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Toxins 2015, 7(4), 1324-1340; doi:10.3390/toxins7041324

Influence of Different Shellfish Matrices on the Separation of PSP Toxins Using a Postcolumn Oxidation Liquid Chromatography Method

1
Department of Analytical Chemistry, Science Faculty, University of Santiago de Compostela, Lugo 27002, Spain
2
Department of Pharmacology, Veterinary Faculty, University of Santiago de Compostela, Lugo 27002, Spain
*
Authors to whom correspondence should be addressed.
Academic Editor: Greg Boyer
Received: 3 March 2015 / Revised: 25 March 2015 / Accepted: 3 April 2015 / Published: 15 April 2015
(This article belongs to the Collection Marine and Freshwater Toxins)
View Full-Text   |   Download PDF [445 KB, uploaded 15 April 2015]   |  

Abstract

The separation of PSP toxins using liquid chromatography with a post-column oxidation fluorescence detection method was performed with different matrices. The separation of PSP toxins depends on several factors, and it is crucial to take into account the presence of interfering matrix peaks to produce a good separation. The matrix peaks are not always the same, which is a significant issue when it comes to producing good, reliable results regarding resolution and toxicity information. Different real shellfish matrices (mussel, scallop, clam and oyster) were studied, and it was seen that the interference is not the same for each individual matrix. It also depends on the species, sampling location and the date of collection. It was proposed that separation should be accomplished taking into account the type of matrix, as well as the concentration of heptane sulfonate in both solvents, since the mobile phase varies regarding the matrix. Scallop and oyster matrices needed a decrease in the concentration of heptane sulfonate to separate GTX4 from matrix peaks, as well as dcGTX3 for oysters, with a concentration of 6.5 mM for solvent A and 6.25 mM for solvent B. For mussel and clam matrices, interfering peaks are not as large as they are in the other group, and the heptane sulfonate concentration was 8.25 mM for both solvents. Also, for scallops and oysters, matrix interferences depend not only on the sampling site but also on the date of collection as well as the species; for mussels and clams, differences are noted only when the sampling site varies. View Full-Text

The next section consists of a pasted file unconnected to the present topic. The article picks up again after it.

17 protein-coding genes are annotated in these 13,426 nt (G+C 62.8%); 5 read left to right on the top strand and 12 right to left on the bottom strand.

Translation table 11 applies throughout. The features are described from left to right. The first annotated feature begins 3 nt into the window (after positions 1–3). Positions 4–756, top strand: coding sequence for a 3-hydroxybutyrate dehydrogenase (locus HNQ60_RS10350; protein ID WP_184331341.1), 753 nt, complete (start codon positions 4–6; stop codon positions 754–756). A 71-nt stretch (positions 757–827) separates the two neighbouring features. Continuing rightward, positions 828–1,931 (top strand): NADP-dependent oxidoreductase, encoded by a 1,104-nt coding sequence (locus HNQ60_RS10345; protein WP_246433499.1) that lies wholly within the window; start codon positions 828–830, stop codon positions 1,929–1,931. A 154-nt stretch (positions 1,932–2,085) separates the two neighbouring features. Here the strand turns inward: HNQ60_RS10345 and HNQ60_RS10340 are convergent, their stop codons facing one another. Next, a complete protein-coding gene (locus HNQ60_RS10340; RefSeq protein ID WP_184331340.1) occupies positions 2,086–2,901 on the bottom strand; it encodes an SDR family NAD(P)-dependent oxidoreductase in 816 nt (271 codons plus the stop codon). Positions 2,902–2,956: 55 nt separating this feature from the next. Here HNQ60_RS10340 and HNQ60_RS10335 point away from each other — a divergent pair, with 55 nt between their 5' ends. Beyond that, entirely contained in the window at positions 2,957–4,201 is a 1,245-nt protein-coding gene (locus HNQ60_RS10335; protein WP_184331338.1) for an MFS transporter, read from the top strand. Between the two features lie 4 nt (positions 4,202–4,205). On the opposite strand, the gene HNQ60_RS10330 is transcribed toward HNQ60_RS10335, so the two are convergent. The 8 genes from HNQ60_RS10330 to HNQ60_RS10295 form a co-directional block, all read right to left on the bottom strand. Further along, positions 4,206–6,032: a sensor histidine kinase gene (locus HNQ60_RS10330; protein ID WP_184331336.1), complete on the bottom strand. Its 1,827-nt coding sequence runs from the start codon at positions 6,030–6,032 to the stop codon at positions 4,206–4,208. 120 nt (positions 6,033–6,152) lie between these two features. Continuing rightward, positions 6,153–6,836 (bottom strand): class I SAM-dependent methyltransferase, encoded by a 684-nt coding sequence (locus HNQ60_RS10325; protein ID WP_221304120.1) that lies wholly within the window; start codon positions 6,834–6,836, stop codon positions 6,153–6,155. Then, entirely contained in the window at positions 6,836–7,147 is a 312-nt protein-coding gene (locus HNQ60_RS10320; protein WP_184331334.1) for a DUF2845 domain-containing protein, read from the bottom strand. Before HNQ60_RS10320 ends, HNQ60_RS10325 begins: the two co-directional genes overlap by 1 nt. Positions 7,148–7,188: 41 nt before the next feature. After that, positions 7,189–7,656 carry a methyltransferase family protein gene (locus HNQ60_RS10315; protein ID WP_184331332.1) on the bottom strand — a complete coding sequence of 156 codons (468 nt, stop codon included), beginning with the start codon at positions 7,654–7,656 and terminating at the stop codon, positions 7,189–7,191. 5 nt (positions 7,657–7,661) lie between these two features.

Keywords: paralytic shellfish poisoning; toxins; postcolumn oxidation method; interfering matrix peaks paralytic shellfish poisoning; toxins; postcolumn oxidation method; interfering matrix peaks
This is an open access article distributed under the Creative Commons Attribution License which permits unrestricted use, distribution, and reproduction in any medium, provided the original work is properly cited. (CC BY 4.0).

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MDPI and ACS Style

Rey, V.; Alfonso, A.; Botana, L.M.; Botana, A.M. Influence of Different Shellfish Matrices on the Separation of PSP Toxins Using a Postcolumn Oxidation Liquid Chromatography Method. Toxins 2015, 7, 1324-1340.

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